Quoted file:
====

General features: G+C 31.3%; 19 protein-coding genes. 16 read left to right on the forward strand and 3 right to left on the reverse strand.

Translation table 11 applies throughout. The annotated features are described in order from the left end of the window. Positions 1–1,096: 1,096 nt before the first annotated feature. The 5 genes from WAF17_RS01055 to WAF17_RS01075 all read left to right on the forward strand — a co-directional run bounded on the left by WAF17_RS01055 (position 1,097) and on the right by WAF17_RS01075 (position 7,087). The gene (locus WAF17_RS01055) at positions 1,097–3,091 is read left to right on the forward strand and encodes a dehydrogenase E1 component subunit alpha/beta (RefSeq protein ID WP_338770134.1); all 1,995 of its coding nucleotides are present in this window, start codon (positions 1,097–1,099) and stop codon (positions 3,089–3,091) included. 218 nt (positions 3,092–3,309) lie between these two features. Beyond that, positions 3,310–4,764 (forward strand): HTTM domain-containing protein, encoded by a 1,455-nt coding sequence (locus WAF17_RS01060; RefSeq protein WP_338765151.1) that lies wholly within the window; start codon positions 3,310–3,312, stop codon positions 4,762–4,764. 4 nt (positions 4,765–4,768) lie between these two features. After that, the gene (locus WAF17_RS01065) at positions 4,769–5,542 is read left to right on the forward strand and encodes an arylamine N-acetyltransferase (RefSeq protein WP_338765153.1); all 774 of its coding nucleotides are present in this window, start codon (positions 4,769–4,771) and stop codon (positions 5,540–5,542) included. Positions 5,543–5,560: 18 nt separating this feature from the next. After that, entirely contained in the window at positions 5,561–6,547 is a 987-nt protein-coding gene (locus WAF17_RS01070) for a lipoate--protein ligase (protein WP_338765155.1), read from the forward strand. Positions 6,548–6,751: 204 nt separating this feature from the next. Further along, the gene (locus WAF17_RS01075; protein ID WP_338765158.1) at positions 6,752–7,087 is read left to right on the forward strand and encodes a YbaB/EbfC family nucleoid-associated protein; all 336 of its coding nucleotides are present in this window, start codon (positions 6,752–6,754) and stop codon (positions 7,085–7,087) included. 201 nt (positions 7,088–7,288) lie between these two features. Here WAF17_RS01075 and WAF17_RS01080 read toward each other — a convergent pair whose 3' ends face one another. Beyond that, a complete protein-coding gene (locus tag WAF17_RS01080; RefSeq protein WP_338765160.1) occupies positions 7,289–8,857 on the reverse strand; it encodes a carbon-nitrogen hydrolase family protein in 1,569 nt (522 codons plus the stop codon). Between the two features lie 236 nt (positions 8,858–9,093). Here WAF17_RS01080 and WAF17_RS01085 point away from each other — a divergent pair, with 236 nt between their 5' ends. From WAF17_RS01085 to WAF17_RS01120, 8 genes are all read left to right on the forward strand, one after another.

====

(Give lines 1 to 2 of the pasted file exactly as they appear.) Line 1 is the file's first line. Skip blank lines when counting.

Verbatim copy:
General features: G+C 31.3%; 19 protein-coding genes. 16 read left to right on the forward strand and 3 right to left on the reverse strand.

Translation table 11 applies throughout. The annotated features are described in order from the left end of the window. Positions 1–1,096: 1,096 nt before the first annotated feature. The 5 genes from WAF17_RS01055 to WAF17_RS01075 all read left to right on the forward strand — a co-directional run bounded on the left by WAF17_RS01055 (position 1,097) and on the right by WAF17_RS01075 (position 7,087). The gene (locus WAF17_RS01055) at positions 1,097–3,091 is read left to right on the forward strand and encodes a dehydrogenase E1 component subunit alpha/beta (RefSeq protein ID WP_338770134.1); all 1,995 of its coding nucleotides are present in this window, start codon (positions 1,097–1,099) and stop codon (positions 3,089–3,091) included. 218 nt (positions 3,092–3,309) lie between these two features. Beyond that, positions 3,310–4,764 (forward strand): HTTM domain-containing protein, encoded by a 1,455-nt coding sequence (locus WAF17_RS01060; RefSeq protein WP_338765151.1) that lies wholly within the window; start codon positions 3,310–3,312, stop codon positions 4,762–4,764. 4 nt (positions 4,765–4,768) lie between these two features. After that, the gene (locus WAF17_RS01065) at positions 4,769–5,542 is read left to right on the forward strand and encodes an arylamine N-acetyltransferase (RefSeq protein WP_338765153.1); all 774 of its coding nucleotides are present in this window, start codon (positions 4,769–4,771) and stop codon (positions 5,540–5,542) included. Positions 5,543–5,560: 18 nt separating this feature from the next. After that, entirely contained in the window at positions 5,561–6,547 is a 987-nt protein-coding gene (locus WAF17_RS01070) for a lipoate--protein ligase (protein WP_338765155.1), read from the forward strand. Positions 6,548–6,751: 204 nt separating this feature from the next. Further along, the gene (locus WAF17_RS01075; protein ID WP_338765158.1) at positions 6,752–7,087 is read left to right on the forward strand and encodes a YbaB/EbfC family nucleoid-associated protein; all 336 of its coding nucleotides are present in this window, start codon (positions 6,752–6,754) and stop codon (positions 7,085–7,087) included. 201 nt (positions 7,088–7,288) lie between these two features. Here WAF17_RS01075 and WAF17_RS01080 read toward each other — a convergent pair whose 3' ends face one another. Beyond that, a complete protein-coding gene (locus tag WAF17_RS01080; RefSeq protein WP_338765160.1) occupies positions 7,289–8,857 on the reverse strand; it encodes a carbon-nitrogen hydrolase family protein in 1,569 nt (522 codons plus the stop codon). Between the two features lie 236 nt (positions 8,858–9,093). Here WAF17_RS01080 and WAF17_RS01085 point away from each other — a divergent pair, with 236 nt between their 5' ends. From WAF17_RS01085 to WAF17_RS01120, 8 genes are all read left to right on the forward strand, one after another.